Jennifer Gates, Cooperative Youth And Family Ministry Director
“A leader’s job is not to do the work for others, it’s to help others figure out how to do it themselves, to get things done, and to succeed beyond what they thought possible.”
– Simon Sinek
For the past twenty years, between January 30 and April 4, an international celebration of peace known as “A Season for Non-Violence”, has been observed around the world. Recognizing the impact of international peace heroes, this 10-week period of time offers opportunities for spreading the message of peace in our world. This year, at Unity of San Antonio, our youth ministry department has chosen to dedicate our class time to weekly study of concepts such as gratitude, service, courage, mission and peace. Through stories and creative projects, our children and teens have examined these complex topics in ways that bring these ideas to life for them, and many lively discussions have echoed through our classrooms.
As I have listened in on the youthful conversations and watched our young people dive into these very powerful topics, I have been touched by the depth of their convictions and the quality of their thoughts. When viewed on the larger canvas of our current social and political backdrop, the path of our UCSA youth has caused me to think about what it means to be a young person in today’s world.
How often, especially in recent media accounts, have we heard about the supposed immaturity or misguided efforts of young people in our world? Weekly accounts of the alleged shortcomings and selfish acts of American youth are held up as examples of the failure of parents or role models in these people’s lives. On the surface, this information seems discouraging, but here’s the thing – this is where the good news starts! As students and followers of Unity Principles, each of us knows that we are capable of not only shedding light upon this issue but Being the Light!
This good news is two-fold. First, in my day-to-day encounters with young people across our city and within the walls of our UCSA commUNITY, I see people who are not only ready but extremely willing to be forces for good in the world around them. I see passion and courage; I see strength and vision. Our world is filled with eager, young minds — ready to be a force of positive change around them, and often all that is missing is a roadmap showing them how to put their plans into proactive action. This is where we, as loving, intentional, light-filled adults are called to step up as leaders and mentors.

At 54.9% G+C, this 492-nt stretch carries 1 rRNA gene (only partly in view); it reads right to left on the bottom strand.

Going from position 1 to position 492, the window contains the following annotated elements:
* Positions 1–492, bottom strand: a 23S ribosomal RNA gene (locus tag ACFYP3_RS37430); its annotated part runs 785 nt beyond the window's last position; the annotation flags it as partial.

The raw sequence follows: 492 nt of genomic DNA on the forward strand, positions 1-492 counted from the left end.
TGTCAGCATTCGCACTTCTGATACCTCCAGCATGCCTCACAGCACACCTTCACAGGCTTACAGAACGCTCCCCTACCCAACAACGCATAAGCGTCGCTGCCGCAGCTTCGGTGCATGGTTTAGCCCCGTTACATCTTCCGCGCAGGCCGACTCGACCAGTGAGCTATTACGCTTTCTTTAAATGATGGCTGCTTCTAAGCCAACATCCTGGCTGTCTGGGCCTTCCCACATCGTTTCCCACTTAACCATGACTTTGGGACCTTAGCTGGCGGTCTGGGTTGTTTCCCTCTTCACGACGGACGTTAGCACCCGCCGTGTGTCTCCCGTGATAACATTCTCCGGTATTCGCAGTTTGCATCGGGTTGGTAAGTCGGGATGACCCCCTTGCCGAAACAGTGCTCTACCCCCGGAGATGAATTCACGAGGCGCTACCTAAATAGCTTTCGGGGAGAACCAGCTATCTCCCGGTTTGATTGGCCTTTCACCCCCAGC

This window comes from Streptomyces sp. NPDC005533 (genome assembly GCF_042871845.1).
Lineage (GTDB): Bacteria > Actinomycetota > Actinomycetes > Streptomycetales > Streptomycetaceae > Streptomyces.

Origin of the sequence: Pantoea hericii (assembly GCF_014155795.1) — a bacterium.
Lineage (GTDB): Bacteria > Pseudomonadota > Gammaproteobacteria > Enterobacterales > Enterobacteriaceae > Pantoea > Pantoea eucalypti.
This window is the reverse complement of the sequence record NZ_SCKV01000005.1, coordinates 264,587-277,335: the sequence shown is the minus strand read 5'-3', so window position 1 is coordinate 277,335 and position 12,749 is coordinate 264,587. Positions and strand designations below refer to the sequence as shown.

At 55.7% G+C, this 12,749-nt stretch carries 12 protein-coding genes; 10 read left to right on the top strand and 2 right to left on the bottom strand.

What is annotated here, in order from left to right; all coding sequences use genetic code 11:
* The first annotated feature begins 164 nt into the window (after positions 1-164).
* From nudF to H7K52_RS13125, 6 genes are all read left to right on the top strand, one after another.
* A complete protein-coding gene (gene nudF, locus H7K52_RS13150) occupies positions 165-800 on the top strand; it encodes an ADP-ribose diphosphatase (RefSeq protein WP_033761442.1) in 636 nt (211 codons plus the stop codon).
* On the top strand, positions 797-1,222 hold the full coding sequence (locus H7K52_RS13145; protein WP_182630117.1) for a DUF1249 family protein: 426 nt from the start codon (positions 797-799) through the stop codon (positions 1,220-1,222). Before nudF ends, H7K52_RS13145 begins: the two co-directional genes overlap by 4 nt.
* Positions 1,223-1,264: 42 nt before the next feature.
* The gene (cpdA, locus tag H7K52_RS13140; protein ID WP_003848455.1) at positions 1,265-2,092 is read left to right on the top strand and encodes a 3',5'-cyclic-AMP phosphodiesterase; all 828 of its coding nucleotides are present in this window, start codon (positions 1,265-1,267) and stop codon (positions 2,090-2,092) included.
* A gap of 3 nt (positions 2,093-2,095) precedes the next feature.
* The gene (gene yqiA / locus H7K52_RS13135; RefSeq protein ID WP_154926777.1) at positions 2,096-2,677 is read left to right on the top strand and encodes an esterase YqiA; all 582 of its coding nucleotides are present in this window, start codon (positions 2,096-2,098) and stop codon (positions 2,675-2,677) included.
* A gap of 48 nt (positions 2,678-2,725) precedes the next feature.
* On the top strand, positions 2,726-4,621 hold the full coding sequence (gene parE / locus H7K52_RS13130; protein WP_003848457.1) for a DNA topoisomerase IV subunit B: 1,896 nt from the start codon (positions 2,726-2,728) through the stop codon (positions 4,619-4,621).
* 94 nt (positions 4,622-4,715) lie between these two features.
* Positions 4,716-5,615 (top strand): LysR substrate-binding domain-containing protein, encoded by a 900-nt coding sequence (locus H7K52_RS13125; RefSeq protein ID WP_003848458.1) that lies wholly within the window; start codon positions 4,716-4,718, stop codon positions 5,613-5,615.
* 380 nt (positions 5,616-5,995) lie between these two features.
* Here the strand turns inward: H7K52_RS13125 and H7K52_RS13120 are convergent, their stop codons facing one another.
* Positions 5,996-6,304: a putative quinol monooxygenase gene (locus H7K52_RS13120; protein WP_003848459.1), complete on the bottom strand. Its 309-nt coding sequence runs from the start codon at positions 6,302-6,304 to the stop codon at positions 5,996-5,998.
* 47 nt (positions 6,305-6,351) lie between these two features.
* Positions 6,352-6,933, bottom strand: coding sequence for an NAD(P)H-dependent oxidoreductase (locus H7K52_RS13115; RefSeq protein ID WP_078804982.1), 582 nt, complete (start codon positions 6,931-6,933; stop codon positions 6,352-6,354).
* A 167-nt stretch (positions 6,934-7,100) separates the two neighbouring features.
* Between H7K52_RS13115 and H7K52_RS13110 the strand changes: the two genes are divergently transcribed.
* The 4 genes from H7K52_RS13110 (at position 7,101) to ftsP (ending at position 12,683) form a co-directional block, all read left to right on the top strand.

To illustrate the role that any one of us can step into, consider the upcoming service project that our Youth & Family Ministry is embarking upon. Over the next seven weeks, our children and teens will be working on an Easter Card Project for our friends down the road at the Pecan Hill Apartments. Instead of simply creating a project from the adult volunteers’ perspective, we have given our teens the reins on this project. Arming them with a few reminders about the timeline they have to work with and some parameters and ideas for brainstorming their project, we have provided them with a written template and are awaiting their details on how to accomplish this service project before Easter Sunday arrives. . Over the coming weeks, our adult volunteers will be available for questions the teens may have and will offer direction when needed. By providing a basic roadmap and our support and then trusting in the teens’ innate wisdom, we create room for our teens to learn and grow
The greatest challenge that we face, as students of Unity, is utilizing our core principles in difficult times — remembering there is only one power in the universe, that we are part and parcel of that power, that we are creative forces in the world who can readily engage in prayerful meditation as we actively live the Truth that we know. When we, as adults, call upon this knowledge and find ways in which to lead by example or mentor the young people in our lives, we help create a future generation of pathfinders; we help establish peaceful discourse in our communities; we actively impact tomorrow’s leaders and the world in which we all we live. This is our challenge, to look upon the generations to follow with admiration for their wisdom, with tolerance for their foibles, and with a willingness to engage them as we actively encourage their progress. After all, we are all in this together, lighting the road ahead.